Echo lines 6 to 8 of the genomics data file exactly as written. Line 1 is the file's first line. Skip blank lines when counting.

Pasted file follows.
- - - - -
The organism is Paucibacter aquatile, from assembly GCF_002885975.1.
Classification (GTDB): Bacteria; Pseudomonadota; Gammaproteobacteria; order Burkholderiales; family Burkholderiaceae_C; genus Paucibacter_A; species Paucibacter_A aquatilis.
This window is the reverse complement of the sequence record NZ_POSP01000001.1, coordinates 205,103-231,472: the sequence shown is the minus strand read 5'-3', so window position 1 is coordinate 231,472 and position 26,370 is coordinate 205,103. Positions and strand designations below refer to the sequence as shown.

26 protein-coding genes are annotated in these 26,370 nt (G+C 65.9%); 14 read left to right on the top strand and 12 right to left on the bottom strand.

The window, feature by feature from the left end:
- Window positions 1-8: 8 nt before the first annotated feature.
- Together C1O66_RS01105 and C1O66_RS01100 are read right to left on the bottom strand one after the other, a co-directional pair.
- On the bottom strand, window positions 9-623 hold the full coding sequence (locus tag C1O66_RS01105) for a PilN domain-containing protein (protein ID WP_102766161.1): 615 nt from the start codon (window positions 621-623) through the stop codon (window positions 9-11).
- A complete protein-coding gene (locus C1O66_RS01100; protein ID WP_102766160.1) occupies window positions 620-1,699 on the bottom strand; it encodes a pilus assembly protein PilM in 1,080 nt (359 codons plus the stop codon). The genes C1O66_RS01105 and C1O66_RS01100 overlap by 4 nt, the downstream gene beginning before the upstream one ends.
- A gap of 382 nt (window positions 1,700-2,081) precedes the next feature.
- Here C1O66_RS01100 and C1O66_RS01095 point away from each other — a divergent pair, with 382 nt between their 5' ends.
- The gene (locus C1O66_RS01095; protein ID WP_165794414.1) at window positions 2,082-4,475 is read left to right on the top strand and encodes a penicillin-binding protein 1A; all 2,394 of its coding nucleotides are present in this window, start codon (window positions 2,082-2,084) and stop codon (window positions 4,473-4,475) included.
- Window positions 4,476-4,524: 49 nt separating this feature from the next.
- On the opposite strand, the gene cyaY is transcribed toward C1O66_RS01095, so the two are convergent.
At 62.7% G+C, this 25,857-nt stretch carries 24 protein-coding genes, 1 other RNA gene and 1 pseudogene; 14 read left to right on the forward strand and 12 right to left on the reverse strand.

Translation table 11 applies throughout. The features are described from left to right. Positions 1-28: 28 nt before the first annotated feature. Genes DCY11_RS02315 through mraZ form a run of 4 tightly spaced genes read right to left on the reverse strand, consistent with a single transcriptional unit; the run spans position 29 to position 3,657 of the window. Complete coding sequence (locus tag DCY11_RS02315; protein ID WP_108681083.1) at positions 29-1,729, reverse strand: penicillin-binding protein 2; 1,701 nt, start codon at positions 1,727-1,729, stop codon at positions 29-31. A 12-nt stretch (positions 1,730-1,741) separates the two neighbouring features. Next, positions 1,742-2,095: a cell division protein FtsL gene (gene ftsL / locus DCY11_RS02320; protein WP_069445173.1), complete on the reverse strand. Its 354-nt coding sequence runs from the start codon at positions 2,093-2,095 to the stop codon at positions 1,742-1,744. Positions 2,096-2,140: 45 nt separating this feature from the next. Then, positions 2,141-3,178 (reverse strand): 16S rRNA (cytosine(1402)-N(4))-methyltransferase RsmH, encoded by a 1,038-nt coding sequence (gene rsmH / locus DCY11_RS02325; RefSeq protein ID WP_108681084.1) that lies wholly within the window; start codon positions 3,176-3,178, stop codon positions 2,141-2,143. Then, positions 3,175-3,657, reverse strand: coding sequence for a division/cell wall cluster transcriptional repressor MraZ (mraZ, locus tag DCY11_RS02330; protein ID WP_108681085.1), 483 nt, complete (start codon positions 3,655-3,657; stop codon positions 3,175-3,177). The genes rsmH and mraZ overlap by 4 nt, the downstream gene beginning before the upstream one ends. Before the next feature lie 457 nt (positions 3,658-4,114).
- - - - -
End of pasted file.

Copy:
- Window positions 1-8: 8 nt before the first annotated feature.
- Together C1O66_RS01105 and C1O66_RS01100 are read right to left on the bottom strand one after the other, a co-directional pair.
- On the bottom strand, window positions 9-623 hold the full coding sequence (locus tag C1O66_RS01105) for a PilN domain-containing protein (protein ID WP_102766161.1): 615 nt from the start codon (window positions 621-623) through the stop codon (window positions 9-11).